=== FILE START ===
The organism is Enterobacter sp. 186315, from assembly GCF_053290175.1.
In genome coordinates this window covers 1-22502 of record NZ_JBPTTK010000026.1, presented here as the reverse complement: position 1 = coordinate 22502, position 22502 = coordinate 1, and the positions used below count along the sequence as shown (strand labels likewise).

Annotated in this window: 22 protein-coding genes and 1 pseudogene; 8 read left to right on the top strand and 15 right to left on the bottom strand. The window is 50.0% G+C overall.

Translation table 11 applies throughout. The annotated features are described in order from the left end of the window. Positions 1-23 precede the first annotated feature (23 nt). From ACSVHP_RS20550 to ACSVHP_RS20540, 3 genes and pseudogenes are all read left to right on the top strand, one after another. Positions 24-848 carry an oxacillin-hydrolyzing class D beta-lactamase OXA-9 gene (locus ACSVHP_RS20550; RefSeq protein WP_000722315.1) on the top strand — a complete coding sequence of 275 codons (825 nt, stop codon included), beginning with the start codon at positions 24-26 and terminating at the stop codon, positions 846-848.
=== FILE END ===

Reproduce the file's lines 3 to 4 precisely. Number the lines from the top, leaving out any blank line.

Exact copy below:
Annotated in this window: 22 protein-coding genes and 1 pseudogene; 8 read left to right on the top strand and 15 right to left on the bottom strand. The window is 50.0% G+C overall.

Translation table 11 applies throughout. The annotated features are described in order from the left end of the window. Positions 1-23 precede the first annotated feature (23 nt). From ACSVHP_RS20550 to ACSVHP_RS20540, 3 genes and pseudogenes are all read left to right on the top strand, one after another. Positions 24-848 carry an oxacillin-hydrolyzing class D beta-lactamase OXA-9 gene (locus ACSVHP_RS20550; RefSeq protein WP_000722315.1) on the top strand — a complete coding sequence of 275 codons (825 nt, stop codon included), beginning with the start codon at positions 24-26 and terminating at the stop codon, positions 846-848.